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Dancing in the Dark

Dancing in the Dark(1950)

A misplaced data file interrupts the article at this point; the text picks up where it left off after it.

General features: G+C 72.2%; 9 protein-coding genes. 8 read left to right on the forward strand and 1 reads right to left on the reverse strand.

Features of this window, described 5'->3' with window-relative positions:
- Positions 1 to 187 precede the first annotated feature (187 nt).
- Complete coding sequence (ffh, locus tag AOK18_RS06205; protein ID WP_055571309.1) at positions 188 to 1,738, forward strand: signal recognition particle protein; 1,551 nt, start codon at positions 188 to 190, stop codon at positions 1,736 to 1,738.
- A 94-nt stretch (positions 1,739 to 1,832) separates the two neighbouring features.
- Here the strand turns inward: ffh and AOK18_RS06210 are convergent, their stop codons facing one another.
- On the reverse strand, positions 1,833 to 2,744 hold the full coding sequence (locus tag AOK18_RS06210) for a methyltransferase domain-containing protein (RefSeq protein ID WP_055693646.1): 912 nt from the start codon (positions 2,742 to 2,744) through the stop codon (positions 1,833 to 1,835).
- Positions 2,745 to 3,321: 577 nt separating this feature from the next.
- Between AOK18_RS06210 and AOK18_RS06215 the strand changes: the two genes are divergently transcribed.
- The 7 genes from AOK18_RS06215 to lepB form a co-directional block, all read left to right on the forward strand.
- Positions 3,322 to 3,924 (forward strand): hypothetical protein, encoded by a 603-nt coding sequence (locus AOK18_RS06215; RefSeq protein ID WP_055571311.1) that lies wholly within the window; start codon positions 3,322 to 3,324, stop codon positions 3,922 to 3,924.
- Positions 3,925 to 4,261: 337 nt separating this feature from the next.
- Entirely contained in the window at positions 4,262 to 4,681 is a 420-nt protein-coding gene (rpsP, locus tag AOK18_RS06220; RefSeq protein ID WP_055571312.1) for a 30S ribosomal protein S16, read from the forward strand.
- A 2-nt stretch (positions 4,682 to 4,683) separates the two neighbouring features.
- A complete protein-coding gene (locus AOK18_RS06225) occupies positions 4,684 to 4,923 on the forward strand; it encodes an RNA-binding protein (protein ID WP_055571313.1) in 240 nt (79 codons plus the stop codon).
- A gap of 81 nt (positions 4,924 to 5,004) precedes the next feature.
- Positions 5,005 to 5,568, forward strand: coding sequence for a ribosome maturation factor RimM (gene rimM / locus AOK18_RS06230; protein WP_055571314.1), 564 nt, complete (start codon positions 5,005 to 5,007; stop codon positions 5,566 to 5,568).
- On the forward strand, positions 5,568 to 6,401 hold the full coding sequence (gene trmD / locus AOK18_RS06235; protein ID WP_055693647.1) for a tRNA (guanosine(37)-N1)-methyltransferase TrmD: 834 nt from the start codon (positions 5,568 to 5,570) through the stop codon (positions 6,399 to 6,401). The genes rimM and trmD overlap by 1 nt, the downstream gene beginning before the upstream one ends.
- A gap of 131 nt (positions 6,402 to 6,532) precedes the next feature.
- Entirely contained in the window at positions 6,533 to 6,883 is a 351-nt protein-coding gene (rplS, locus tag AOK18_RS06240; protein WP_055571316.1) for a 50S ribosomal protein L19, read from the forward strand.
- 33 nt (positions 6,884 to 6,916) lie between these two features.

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In 1932, actor Emery Slade attends the Hollywood premiere of his new film, The Snob , at Grauman's Chinese Theatre and leaves his footprints and signature in the cement in the forecourt. By 1949, Slade is a has-been but is recognized, walking around the Chinese's forecourt, by fellow actor Jean Hersholt. Emery tells Jean that he has been very busy, but Jean is not fooled and, at a board meeting of the Motion Picture Aid Society of which he is president, raises the issue of how the Society might help Emery, who is about to be evicted and has pawned all his possessions. The board members create an uproar at the mention of Emery's name and relate unfavorable incidents involving him. However, Sharkey, a representative from the Twentieth Century-Fox studio, thinks that his boss, Melville Crossman, might be able to put Emery to work. When Barker, another board member, pays a visit to Emery at the rundown Paradise Gardens bungalow court, Emery haughtily rejects the Society's offer of help and throws him out. In the meantime, at Twentieth Century-Fox, Crossman is concerned because he has a start date for a picture, Bandwagon , but no leading lady. Sharkey suggests casting Broadway star Rosalie Brooks but is reminded that her father Joe will not allow her to work in movies as he once lost a vaudeville partner to Hollywood. Sharkey thinks that the former partner, Emery, might be able to persuade Joe to change his mind, and Crossman goes along with the idea. Emery flies to New York with Bill Davis, the studio's top public relations man, whom Emery treats as a servant, on the pretext of looking for an unknown actress to star in the film. Bill's former girl friend, Julie Clarke, who had been under contract at the studio but was let go, shows up at the hotel where they are staying to audition for Emery, but he is out. Bill wants her to marry him, but she has been taking acting and voice classes and really wants to succeed as an actress. Although Bill tells her that the press stories about the studio looking for an unknown actress are phony, Julie decides to return later to see Emery. During dinner at the Stork Club, Emery promotes Bandwagon to Rosalie and Joe, and they all but agree to sign the contract. Later, Julie returns and sings for Emery, and also performs a scene from Cyrano de Bergerac with him. He is impressed enough to ask to see her dance the next morning at a rehearsal hall. Julie tells him that she is from Springfield, Massachusetts, where Emery once played. At a meeting that afternoon with Rosalie and Joe, Emery backs away from the deal, telling them that the picture is no good and that it would not advance Rosalie's career. He also tells them that the studio has offered him a contract if he can sign Rosalie, but he feels that he cannot double-cross them. Joe thanks him for his honesty and integrity. Later, Bill realizes that they still do not have a signed contract with Rosalie, but Emery assures him that he intends to introduce the star at a press reception. Bill is stunned when Emery introduces Julie, but she is very well received and the trio heads back to Hollywood. However, Crossman fires Emery and Bill for not delivering Rosalie and plans to send Julie back East until the New York office calls to report that the press is raving about her. Crossman agrees to do a screen test and Julie records several songs. While on the scoring stage Julie tells Emery that her father deserted her late mother before she was born and she wants to succeed to show her father, no matter where he is, that they did not need him then and she does not need him now. In Emery's office, Julie spots a commemorative cup presented to him in 1925 on the occasion of his final performance with a Springfield stock company and realizes that Emery is her father. Devastated, Julie rejects Emery's help and calls off the test. When Crossman finds out that Emery could have signed Rosalie, he fires Emery, Bill and Julie. However, Bill decides to shoot a test of Julie with his own money and "borrows" the playback recordings Julie has already made. Meanwhile, Emery works on persuading Julie not to return to New York by challenging her to do the test. Bill lines up a costumer, cameraman and editor and Emery directs the test. Later, Bill tricks the projectionist at Grauman's Chinese into including the test as part of the newsreel being screened at the premiere of Prince of Foxes . Julie's dance number is very well received, and Crossman congratulates all concerned and asks Emery to direct Bandwagon . Julie, now reconciled with her father, agrees that he should direct her.